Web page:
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Just curious what's a good way to comment what parameters will be passed to the callback function.

Suppose we have the following code and incomplete comments

 * an utterly useless function
 * @param {String} an useless string
 * @param {Boolean} an useless boolean
 * @param {Function} ???

function Useless (str, bool, callback) {
  callback(str, bool);

What's a good way to say callback will be called with str and bool are parameters?

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Callback function passed str and bool? I'm not sure what the issue is. –  Dave Newton Aug 3 '12 at 0:30
the issue is how to comment it in a clean way –  Max Aug 3 '12 at 0:33
And what's wrong with saying the callback will be passed the other two parameters? –  Dave Newton Aug 3 '12 at 0:34
please see the Charlie Rudenstål response. It's how I'm doing it and why I'm unhappy. I find it verbose and was hoping someone has a "{Type} description" styled-pattern that I can use. –  Max Aug 3 '12 at 0:40
The first example is needlessly verbose, I suspect deliberately so. I'd just say callback(str, bool) and add any contextual information necessary. Anything else should go in the main docs, not the param docs. –  Dave Newton Aug 3 '12 at 0:42

2 Answers 2

up vote 4 down vote accepted

Usually you will just write a invocation of the function with speaking names:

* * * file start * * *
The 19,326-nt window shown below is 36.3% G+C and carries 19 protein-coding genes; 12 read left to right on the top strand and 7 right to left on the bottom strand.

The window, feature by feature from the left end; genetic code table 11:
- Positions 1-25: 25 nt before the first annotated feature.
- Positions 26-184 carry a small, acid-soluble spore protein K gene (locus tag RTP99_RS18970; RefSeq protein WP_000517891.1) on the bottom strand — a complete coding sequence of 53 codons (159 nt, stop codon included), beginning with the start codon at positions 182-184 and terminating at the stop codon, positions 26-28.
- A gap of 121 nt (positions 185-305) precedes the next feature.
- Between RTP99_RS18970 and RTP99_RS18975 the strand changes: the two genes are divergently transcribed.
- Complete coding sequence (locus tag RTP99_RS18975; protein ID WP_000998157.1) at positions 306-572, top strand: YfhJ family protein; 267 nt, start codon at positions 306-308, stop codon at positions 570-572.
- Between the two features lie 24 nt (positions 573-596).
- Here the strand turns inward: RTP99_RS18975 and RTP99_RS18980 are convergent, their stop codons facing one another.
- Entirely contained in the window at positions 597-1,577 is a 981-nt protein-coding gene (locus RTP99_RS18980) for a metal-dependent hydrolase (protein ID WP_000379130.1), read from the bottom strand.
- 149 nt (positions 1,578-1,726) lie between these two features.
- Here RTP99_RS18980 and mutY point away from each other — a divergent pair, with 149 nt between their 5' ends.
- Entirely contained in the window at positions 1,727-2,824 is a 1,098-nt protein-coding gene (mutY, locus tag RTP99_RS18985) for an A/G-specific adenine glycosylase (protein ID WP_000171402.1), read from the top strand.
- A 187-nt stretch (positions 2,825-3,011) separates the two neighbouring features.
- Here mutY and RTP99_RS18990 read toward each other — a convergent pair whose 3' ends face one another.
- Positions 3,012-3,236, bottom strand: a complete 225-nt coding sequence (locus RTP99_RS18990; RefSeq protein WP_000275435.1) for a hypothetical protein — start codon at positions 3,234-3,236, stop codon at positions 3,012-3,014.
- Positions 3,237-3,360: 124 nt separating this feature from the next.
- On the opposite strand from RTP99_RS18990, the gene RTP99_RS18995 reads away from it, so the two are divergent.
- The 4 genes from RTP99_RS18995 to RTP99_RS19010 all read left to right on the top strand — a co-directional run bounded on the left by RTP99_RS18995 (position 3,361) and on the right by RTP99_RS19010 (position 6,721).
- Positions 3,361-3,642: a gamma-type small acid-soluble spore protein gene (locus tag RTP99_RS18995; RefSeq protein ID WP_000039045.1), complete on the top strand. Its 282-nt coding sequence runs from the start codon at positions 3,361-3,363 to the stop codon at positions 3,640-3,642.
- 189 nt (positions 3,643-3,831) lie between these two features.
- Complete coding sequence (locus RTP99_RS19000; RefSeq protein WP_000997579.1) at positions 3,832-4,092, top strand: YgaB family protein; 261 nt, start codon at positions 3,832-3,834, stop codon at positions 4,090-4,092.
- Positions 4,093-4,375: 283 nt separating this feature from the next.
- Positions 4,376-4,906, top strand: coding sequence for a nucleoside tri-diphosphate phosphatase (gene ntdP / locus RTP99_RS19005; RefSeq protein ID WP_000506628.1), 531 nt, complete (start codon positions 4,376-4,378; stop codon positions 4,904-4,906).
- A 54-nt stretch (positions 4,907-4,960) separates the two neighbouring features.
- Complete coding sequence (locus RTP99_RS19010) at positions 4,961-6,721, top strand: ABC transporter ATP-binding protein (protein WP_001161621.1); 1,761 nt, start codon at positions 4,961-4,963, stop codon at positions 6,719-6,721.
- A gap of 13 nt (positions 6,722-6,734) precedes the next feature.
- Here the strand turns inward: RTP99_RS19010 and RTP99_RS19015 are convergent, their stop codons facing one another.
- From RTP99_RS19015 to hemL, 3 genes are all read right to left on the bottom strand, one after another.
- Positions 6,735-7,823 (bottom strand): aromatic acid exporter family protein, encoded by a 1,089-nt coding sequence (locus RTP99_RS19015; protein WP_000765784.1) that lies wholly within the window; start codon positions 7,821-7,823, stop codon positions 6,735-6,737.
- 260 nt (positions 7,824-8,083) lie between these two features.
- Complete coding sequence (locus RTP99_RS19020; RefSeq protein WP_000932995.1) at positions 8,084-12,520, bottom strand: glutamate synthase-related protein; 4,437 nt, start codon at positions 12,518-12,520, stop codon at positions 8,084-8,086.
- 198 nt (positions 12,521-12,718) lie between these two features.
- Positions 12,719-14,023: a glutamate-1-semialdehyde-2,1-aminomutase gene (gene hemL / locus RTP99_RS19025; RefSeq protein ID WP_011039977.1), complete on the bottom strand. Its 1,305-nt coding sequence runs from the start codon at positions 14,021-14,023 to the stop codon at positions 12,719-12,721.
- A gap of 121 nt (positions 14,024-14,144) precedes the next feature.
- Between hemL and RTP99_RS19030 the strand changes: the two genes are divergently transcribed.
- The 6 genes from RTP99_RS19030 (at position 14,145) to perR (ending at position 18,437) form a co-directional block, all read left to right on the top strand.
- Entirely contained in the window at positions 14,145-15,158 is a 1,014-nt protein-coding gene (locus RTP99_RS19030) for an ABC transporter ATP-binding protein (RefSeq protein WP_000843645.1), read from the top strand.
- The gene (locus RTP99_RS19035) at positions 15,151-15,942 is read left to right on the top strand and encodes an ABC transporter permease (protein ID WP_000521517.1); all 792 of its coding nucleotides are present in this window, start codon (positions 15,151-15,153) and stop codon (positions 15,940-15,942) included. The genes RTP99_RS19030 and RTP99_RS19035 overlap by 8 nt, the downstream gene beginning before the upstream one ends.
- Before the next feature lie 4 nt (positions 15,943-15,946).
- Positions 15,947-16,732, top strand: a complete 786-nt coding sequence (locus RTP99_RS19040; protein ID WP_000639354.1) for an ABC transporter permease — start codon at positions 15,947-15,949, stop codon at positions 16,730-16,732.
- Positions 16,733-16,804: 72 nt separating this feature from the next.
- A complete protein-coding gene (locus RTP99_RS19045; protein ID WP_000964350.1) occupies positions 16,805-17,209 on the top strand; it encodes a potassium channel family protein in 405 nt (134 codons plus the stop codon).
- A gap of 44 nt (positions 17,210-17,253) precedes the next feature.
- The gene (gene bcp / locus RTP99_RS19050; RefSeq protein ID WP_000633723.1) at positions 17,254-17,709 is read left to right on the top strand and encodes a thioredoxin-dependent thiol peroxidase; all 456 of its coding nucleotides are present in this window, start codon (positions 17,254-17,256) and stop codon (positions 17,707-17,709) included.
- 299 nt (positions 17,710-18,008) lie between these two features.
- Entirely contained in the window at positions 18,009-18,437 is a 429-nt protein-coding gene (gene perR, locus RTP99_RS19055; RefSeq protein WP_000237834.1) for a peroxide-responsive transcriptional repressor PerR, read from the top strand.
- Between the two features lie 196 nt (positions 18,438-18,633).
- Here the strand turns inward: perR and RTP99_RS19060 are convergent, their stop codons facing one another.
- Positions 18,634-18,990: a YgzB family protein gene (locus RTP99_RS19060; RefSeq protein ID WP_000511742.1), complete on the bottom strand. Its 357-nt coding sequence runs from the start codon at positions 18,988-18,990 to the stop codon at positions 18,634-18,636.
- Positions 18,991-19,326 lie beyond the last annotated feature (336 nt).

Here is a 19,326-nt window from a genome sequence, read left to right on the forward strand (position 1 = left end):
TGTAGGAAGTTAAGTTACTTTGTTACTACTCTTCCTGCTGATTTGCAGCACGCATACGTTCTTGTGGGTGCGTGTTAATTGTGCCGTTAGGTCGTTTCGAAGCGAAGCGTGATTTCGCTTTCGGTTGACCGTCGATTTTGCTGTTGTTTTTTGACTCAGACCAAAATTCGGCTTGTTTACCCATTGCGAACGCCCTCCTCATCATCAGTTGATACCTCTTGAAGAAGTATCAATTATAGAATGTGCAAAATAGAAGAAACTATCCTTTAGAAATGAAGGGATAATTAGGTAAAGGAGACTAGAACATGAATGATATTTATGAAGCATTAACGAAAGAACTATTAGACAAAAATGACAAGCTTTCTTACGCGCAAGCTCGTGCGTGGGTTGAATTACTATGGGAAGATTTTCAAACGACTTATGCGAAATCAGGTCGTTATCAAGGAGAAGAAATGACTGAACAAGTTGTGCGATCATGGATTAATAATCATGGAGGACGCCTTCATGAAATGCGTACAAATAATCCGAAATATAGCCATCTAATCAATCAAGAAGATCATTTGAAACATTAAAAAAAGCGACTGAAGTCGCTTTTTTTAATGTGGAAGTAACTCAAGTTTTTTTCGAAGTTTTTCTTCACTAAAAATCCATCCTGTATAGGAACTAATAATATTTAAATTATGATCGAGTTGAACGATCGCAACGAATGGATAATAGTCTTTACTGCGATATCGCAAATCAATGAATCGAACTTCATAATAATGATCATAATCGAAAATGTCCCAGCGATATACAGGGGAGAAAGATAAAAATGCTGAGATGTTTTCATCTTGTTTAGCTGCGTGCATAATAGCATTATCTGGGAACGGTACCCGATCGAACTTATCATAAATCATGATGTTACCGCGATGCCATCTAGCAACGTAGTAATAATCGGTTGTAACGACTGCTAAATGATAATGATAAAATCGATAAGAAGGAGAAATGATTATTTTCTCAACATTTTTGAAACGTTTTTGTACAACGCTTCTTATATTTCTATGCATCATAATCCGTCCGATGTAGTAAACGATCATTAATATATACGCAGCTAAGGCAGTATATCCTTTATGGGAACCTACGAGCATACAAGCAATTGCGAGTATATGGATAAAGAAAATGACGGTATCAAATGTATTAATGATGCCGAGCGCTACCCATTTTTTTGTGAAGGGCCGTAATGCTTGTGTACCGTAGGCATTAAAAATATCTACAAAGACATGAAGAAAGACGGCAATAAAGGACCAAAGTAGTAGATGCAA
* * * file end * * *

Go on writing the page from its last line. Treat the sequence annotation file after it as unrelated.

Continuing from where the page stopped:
* @param {String} input: the text
 * @param {Function} callback(output, hasChanged): called after calculation

Or, if the parameters need explanation, you can use a multiline description:

 * @param {String} input: the text
 * @param {Function} callback(result, change)
          the function that is called after calculation
          result {String}: the output of the computation
          change {Bool}: whether a change has occured
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I don't know about any conventions for this. I would just use:

@param {Function} Called on success with the response (string) as the first param and the status code (int) as the second

I am aware it's quite verbose though.

Another option would be doing it like this (similar to how jQuery does it, not in code that I am aware of, but in their documentation)

@param {Function} onSuccess(response, statusCode)

Here's an example http://api.jquery.com/jQuery.ajax/ It's different of course since this is an options object and the documentation has a different structure than inline documentation. But look at the callbacks and you will see the similarity.

It's also a much better idea to use callback(response, statusCode) than callback(string, int) for clarity. If you have to choose one that is. Meaning before type.

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ya that's exactly how I'm doing it at the moment and why I'm unhappy –  Max Aug 3 '12 at 0:36
Updated it with an example that takes it's inspiration from the jQuery documentation –  Charlie Rudenstål Aug 3 '12 at 0:42
thx, will take a look and experiment around! –  Max Aug 3 '12 at 0:57

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